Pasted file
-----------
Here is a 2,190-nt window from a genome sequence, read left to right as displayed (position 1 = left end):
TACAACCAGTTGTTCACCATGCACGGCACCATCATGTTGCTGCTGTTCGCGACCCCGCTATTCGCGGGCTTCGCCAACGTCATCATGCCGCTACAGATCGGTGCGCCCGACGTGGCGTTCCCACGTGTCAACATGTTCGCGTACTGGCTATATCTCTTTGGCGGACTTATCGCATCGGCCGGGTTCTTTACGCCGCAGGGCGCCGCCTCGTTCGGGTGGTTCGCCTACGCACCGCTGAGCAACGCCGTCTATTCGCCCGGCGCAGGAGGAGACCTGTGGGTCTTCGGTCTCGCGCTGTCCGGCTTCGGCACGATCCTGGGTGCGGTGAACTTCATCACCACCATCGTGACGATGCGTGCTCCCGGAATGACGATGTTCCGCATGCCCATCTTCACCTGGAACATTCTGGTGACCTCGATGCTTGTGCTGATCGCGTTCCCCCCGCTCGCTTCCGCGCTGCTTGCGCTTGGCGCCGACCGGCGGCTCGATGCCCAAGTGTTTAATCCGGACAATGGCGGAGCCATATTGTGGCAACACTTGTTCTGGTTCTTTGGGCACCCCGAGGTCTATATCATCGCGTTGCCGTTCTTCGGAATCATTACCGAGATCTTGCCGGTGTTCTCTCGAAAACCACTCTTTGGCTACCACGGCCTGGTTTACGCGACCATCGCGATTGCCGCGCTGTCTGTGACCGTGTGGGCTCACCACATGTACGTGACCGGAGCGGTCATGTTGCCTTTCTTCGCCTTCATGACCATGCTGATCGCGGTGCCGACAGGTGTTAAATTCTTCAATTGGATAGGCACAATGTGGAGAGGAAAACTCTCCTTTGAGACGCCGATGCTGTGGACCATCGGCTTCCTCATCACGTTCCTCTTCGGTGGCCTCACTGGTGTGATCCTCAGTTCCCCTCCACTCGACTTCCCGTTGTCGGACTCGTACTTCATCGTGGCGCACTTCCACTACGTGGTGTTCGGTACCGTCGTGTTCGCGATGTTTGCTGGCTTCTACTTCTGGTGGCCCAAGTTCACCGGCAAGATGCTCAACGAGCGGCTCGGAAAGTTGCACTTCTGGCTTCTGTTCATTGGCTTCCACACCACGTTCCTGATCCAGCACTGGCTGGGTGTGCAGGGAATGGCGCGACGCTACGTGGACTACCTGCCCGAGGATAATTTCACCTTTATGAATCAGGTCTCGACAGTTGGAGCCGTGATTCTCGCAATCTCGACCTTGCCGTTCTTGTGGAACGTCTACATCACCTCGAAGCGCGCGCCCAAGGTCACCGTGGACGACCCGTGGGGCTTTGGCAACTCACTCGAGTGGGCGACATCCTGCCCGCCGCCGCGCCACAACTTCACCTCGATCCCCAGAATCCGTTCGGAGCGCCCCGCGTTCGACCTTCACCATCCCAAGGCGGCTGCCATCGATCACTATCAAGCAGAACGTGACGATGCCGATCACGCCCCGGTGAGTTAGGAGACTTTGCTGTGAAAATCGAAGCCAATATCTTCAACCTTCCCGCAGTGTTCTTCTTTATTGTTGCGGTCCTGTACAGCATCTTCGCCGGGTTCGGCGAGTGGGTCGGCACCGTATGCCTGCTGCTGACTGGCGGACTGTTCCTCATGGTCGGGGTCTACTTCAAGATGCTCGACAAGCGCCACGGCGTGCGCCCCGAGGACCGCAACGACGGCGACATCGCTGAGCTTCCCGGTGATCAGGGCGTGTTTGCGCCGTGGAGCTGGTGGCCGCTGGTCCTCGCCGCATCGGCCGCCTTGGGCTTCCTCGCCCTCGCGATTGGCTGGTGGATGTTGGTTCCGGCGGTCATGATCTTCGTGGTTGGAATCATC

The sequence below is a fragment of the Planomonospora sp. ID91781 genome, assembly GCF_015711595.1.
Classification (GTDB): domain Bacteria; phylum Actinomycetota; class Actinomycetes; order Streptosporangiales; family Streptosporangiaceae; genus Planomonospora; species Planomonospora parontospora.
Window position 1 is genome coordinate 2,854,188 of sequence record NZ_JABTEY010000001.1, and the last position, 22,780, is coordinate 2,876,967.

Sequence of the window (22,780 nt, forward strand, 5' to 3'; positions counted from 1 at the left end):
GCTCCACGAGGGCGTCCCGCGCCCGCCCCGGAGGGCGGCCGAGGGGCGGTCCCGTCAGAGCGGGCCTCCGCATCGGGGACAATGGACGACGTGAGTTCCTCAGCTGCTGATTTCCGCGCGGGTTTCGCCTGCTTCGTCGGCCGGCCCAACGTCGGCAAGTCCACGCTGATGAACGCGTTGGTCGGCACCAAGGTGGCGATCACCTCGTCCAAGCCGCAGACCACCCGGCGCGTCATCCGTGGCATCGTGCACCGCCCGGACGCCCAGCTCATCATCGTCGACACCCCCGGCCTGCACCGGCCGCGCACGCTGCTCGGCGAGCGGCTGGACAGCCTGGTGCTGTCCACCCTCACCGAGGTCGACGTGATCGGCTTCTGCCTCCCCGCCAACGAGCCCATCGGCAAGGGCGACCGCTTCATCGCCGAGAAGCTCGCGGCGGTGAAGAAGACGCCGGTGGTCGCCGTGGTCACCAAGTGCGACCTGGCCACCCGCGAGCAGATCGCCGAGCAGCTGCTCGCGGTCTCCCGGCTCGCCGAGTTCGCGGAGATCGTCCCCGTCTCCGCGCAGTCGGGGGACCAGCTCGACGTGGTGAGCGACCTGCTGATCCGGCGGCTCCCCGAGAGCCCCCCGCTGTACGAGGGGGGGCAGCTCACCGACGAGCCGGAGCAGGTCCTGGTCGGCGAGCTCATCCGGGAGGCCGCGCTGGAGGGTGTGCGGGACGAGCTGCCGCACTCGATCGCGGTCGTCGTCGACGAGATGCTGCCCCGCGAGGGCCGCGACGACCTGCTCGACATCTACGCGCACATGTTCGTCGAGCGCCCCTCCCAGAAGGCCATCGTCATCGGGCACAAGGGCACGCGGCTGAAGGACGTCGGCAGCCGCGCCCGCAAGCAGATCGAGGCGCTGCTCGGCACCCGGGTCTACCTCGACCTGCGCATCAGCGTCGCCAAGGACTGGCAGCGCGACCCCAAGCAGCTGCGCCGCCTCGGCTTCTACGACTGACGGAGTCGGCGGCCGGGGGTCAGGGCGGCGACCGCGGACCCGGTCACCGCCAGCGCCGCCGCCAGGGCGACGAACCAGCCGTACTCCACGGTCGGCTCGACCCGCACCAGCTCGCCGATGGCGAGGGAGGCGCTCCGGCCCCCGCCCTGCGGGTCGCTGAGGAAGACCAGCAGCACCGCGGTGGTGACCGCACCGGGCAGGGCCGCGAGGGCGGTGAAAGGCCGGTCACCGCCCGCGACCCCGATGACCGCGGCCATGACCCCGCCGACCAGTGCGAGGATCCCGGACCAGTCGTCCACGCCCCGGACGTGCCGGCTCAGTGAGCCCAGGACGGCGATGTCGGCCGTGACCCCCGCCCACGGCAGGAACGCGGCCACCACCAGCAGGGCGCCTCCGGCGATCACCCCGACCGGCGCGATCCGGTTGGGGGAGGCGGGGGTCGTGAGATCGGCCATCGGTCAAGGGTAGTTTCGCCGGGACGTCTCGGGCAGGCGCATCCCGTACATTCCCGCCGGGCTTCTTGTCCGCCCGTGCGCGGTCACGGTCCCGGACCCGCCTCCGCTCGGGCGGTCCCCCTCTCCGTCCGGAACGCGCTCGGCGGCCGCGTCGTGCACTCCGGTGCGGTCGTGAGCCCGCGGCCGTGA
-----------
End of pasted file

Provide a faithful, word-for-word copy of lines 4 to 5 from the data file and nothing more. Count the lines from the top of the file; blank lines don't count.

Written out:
Classification (GTDB): domain Bacteria; phylum Actinomycetota; class Actinomycetes; order Streptosporangiales; family Streptosporangiaceae; genus Planomonospora; species Planomonospora parontospora.
Window position 1 is genome coordinate 2,854,188 of sequence record NZ_JABTEY010000001.1, and the last position, 22,780, is coordinate 2,876,967.